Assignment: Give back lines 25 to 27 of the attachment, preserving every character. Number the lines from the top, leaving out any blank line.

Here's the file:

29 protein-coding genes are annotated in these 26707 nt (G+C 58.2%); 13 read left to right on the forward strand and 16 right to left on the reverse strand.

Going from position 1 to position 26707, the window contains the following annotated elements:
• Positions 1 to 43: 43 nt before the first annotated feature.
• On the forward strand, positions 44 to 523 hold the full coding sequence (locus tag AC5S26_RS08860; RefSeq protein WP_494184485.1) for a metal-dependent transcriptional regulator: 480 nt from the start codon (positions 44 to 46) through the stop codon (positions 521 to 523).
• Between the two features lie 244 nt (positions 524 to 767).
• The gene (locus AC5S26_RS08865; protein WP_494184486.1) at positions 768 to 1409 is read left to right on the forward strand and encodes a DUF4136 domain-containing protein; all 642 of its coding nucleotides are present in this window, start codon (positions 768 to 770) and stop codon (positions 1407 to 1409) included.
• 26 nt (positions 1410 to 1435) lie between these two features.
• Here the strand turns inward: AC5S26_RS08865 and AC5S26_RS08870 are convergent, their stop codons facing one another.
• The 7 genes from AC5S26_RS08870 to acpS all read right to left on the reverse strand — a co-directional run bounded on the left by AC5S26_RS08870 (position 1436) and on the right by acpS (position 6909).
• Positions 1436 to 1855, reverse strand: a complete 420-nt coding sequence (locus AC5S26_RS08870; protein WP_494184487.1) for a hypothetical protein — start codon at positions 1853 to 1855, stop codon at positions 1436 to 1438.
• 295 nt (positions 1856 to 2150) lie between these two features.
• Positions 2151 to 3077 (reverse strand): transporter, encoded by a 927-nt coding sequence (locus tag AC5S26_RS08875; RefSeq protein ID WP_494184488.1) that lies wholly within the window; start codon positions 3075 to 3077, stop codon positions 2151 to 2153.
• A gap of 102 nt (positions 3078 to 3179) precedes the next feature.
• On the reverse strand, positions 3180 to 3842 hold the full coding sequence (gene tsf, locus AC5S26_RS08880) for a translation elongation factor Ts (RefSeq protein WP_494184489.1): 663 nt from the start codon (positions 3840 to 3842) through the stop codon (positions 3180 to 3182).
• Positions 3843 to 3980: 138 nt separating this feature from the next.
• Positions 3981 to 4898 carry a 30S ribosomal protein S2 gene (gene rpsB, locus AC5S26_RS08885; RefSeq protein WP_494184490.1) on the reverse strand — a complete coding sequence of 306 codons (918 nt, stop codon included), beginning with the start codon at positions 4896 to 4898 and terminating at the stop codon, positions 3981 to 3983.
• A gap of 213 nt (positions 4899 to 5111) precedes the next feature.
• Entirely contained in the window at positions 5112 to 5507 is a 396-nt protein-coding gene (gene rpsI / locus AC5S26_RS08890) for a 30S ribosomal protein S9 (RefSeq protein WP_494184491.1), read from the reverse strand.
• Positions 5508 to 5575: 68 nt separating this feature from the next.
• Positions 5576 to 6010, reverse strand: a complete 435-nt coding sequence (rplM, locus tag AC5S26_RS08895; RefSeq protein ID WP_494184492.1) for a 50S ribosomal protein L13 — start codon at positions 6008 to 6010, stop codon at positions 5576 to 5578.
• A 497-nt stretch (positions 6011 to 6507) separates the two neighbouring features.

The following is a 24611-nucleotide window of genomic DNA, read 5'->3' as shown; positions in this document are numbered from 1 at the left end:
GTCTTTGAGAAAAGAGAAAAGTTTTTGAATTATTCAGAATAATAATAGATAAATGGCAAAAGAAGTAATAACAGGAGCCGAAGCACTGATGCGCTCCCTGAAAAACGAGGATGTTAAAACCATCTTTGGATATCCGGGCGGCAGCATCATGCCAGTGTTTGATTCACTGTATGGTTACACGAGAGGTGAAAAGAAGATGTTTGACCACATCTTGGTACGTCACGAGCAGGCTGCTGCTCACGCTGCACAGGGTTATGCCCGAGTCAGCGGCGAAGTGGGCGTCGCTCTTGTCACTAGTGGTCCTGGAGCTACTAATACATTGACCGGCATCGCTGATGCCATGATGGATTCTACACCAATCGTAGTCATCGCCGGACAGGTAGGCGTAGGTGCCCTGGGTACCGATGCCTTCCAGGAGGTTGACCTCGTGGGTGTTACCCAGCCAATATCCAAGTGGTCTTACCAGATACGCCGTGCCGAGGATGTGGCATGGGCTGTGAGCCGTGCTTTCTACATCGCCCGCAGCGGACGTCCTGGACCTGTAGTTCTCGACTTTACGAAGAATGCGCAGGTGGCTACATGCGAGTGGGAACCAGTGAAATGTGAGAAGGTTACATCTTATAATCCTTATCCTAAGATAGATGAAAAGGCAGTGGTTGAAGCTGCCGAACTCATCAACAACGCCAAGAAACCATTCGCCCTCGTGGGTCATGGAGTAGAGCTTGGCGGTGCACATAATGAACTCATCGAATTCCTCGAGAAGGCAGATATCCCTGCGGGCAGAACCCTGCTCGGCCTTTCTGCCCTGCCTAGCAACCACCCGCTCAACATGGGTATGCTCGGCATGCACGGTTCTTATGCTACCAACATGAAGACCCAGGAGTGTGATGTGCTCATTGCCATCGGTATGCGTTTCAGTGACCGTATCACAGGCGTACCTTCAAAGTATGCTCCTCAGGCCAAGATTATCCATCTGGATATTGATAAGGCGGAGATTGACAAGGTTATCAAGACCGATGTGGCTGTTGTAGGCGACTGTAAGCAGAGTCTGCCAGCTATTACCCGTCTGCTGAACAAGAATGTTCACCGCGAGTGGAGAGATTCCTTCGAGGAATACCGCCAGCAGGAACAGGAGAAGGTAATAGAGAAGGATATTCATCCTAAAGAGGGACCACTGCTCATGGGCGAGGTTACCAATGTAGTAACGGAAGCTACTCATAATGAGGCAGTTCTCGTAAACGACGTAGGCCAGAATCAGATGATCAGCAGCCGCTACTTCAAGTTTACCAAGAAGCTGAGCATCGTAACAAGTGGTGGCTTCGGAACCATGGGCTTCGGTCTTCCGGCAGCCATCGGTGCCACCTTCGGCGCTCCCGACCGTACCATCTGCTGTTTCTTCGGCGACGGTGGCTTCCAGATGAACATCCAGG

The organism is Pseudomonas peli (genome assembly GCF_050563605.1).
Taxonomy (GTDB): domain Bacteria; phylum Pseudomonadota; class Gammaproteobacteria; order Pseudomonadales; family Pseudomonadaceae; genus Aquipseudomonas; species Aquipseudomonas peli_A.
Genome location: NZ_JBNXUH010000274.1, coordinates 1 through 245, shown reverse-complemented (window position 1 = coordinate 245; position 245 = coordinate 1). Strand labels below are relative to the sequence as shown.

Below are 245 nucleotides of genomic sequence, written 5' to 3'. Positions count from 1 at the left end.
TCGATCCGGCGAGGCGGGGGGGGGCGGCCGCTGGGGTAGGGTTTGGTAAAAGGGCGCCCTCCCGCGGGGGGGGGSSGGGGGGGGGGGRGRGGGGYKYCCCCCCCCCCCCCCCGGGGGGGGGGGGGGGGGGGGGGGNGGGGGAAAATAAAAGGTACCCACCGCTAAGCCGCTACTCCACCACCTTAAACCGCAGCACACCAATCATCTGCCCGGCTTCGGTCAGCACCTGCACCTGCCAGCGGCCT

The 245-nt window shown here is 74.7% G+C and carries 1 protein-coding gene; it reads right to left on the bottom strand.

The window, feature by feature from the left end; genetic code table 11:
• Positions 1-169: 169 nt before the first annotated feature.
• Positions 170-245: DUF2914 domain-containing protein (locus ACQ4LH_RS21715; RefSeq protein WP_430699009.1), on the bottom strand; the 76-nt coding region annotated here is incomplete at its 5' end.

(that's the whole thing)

Taxonomy (GTDB): domain Bacteria; phylum Pseudomonadota; class Gammaproteobacteria; order Pseudomonadales; family Pseudomonadaceae; genus Aquipseudomonas; species Aquipseudomonas peli_A.
Genome location: NZ_JBNXUH010000274.1, coordinates 1 through 245, shown reverse-complemented (window position 1 = coordinate 245; position 245 = coordinate 1). Strand labels below are relative to the sequence as shown.

Below are 245 nucleotides of genomic sequence, written 5' to 3'. Positions count from 1 at the left end.